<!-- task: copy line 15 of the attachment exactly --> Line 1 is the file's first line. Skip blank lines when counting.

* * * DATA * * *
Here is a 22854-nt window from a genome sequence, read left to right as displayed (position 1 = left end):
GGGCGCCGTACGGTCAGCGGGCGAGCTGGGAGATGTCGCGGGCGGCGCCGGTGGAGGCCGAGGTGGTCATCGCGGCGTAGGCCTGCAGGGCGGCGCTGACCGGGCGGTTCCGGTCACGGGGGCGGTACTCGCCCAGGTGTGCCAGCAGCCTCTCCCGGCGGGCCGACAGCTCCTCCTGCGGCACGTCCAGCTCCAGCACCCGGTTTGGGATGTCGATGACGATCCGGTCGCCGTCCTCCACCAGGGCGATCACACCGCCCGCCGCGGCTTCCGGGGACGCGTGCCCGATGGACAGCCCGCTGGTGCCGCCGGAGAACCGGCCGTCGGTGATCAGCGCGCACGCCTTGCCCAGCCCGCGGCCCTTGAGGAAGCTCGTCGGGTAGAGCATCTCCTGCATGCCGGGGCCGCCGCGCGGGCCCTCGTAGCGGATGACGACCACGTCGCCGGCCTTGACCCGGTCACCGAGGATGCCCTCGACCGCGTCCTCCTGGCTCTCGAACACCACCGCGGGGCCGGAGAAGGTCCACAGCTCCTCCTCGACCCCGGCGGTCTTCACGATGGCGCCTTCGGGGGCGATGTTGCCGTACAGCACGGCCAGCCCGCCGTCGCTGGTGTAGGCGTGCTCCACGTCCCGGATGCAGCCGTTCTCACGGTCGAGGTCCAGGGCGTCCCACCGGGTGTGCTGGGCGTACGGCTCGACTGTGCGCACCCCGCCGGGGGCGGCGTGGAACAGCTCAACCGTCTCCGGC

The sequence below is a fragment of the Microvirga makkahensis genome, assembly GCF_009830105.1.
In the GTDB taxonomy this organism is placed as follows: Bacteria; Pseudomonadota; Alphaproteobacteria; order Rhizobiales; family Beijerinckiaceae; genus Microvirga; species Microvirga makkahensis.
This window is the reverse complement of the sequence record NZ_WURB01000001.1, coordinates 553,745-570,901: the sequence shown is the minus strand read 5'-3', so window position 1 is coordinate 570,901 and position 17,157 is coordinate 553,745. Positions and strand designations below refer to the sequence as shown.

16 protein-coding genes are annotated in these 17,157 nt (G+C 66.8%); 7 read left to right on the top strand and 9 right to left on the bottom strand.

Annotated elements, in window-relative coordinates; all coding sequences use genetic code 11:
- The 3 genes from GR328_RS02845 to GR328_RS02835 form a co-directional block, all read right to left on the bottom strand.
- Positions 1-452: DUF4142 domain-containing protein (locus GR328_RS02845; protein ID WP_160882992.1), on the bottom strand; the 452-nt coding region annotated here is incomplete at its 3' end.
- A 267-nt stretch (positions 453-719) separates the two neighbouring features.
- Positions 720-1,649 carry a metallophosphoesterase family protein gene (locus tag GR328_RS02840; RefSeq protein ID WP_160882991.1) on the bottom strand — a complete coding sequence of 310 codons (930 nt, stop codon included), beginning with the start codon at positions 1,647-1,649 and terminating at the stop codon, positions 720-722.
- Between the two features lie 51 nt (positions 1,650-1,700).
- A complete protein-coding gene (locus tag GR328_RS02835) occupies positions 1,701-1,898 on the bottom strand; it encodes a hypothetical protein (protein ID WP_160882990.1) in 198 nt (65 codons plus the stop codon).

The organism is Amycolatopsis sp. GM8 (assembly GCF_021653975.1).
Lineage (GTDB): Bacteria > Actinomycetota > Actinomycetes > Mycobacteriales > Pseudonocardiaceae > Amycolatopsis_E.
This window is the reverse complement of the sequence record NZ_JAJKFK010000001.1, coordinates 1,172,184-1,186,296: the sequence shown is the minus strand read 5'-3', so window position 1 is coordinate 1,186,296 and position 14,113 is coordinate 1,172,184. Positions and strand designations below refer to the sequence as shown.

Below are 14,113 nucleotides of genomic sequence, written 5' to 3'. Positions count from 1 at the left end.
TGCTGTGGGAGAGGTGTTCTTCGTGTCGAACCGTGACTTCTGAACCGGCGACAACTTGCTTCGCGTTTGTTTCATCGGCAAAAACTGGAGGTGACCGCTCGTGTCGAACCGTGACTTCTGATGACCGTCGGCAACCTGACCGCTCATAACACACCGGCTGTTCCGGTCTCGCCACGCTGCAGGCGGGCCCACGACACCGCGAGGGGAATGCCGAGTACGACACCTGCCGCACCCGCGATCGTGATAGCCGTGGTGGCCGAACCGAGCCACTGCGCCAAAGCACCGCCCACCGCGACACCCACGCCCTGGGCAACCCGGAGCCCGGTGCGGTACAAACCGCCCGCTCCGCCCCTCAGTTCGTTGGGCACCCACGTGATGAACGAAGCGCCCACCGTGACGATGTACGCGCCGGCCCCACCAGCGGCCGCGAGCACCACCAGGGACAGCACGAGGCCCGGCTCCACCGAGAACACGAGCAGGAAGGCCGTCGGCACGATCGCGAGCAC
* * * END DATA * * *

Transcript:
Lineage (GTDB): Bacteria > Actinomycetota > Actinomycetes > Mycobacteriales > Pseudonocardiaceae > Amycolatopsis_E.